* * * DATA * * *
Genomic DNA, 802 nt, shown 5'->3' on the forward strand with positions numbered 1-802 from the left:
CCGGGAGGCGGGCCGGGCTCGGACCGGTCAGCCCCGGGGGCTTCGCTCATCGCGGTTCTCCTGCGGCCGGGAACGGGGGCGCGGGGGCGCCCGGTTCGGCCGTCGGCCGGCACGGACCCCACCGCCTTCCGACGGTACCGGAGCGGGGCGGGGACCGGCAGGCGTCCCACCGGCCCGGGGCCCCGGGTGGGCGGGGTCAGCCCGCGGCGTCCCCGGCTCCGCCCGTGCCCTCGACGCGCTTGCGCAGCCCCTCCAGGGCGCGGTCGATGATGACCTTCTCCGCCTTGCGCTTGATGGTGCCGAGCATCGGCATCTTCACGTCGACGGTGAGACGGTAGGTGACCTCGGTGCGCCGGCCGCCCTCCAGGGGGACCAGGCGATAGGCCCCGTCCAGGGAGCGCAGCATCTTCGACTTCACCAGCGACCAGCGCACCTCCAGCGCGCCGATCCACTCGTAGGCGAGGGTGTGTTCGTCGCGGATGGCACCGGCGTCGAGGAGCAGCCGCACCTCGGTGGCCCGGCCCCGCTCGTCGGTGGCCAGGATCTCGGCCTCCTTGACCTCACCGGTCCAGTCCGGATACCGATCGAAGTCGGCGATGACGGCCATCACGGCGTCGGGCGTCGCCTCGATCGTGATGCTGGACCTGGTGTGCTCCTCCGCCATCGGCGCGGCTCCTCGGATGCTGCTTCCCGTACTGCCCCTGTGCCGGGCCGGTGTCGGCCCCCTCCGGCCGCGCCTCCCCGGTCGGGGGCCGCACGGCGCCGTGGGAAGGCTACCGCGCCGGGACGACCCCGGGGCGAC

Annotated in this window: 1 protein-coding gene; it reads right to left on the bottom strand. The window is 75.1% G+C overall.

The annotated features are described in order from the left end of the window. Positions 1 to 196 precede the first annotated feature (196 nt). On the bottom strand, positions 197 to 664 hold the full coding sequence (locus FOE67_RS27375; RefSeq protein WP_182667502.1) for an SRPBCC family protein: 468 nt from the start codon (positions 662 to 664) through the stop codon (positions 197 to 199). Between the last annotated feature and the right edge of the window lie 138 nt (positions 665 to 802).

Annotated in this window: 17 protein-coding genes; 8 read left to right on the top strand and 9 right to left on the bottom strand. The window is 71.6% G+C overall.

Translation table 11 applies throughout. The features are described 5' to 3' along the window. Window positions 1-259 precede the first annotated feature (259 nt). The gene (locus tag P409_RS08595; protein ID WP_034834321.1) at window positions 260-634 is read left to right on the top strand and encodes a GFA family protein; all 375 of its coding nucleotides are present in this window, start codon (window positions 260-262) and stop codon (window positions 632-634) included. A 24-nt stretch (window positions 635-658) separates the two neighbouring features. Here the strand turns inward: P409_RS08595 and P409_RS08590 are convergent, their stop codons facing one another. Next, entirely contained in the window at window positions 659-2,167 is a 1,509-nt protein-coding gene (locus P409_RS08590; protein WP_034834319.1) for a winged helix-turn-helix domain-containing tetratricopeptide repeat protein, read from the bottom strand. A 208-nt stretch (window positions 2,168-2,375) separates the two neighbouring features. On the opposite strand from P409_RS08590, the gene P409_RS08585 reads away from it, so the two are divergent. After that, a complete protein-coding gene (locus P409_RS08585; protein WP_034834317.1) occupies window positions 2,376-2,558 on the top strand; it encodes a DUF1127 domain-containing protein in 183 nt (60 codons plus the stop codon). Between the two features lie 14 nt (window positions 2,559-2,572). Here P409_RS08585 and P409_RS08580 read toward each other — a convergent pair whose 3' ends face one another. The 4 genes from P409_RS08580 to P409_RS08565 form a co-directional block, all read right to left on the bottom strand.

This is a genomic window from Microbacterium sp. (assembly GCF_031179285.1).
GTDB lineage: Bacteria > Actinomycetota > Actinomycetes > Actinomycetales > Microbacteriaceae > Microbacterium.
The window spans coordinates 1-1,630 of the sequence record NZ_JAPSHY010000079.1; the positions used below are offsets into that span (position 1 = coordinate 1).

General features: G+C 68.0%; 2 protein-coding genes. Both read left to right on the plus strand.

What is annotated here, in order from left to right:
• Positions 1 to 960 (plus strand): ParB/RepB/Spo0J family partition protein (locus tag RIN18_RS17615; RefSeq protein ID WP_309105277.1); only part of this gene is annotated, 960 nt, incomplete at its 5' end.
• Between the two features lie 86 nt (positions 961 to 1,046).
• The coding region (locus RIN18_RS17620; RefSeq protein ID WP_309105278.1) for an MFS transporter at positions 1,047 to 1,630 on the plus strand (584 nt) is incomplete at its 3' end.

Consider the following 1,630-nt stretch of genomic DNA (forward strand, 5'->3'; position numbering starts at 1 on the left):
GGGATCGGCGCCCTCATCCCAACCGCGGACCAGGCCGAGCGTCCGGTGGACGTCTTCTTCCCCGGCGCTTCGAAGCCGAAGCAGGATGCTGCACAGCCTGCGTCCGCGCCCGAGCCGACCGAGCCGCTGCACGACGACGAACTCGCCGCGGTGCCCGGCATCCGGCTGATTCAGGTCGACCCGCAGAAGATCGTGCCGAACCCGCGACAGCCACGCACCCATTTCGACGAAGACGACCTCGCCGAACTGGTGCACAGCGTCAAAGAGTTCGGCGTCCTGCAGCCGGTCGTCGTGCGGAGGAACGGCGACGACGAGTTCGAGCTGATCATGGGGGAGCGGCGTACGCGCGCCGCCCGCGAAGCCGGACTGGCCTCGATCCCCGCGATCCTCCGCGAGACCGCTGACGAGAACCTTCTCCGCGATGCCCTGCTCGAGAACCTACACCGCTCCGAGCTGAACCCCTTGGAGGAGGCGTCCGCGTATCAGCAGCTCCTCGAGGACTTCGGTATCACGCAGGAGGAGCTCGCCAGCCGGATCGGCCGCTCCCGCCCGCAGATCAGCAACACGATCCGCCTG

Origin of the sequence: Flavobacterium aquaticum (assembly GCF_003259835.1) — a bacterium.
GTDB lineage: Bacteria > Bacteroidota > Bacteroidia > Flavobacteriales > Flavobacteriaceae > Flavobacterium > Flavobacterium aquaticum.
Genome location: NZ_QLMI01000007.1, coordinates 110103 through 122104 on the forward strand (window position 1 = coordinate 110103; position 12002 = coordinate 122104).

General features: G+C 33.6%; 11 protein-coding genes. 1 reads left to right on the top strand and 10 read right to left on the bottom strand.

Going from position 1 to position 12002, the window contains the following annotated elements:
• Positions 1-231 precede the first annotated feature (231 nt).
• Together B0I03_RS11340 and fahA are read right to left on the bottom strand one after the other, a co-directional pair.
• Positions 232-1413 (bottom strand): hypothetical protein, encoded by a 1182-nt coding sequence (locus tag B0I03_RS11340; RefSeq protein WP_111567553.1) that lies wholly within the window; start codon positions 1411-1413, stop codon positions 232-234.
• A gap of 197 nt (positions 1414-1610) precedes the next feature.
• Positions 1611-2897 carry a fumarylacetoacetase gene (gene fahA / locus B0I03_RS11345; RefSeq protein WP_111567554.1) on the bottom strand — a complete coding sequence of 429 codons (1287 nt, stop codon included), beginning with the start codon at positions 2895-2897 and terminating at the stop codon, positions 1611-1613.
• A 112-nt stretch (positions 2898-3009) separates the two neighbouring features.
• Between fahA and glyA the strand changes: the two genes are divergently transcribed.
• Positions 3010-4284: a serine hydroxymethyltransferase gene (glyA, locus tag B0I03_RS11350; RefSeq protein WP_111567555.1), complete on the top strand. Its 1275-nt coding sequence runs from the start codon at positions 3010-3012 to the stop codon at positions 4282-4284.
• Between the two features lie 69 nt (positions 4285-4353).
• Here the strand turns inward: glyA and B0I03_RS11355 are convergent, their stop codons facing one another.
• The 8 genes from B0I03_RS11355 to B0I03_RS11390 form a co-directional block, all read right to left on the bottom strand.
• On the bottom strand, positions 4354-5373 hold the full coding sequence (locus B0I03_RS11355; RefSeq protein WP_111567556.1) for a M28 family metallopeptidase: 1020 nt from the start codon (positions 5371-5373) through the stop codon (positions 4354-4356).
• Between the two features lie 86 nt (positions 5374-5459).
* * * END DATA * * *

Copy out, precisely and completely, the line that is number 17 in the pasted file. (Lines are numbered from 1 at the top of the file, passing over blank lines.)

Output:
Origin of the sequence: Flavobacterium aquaticum (assembly GCF_003259835.1) — a bacterium.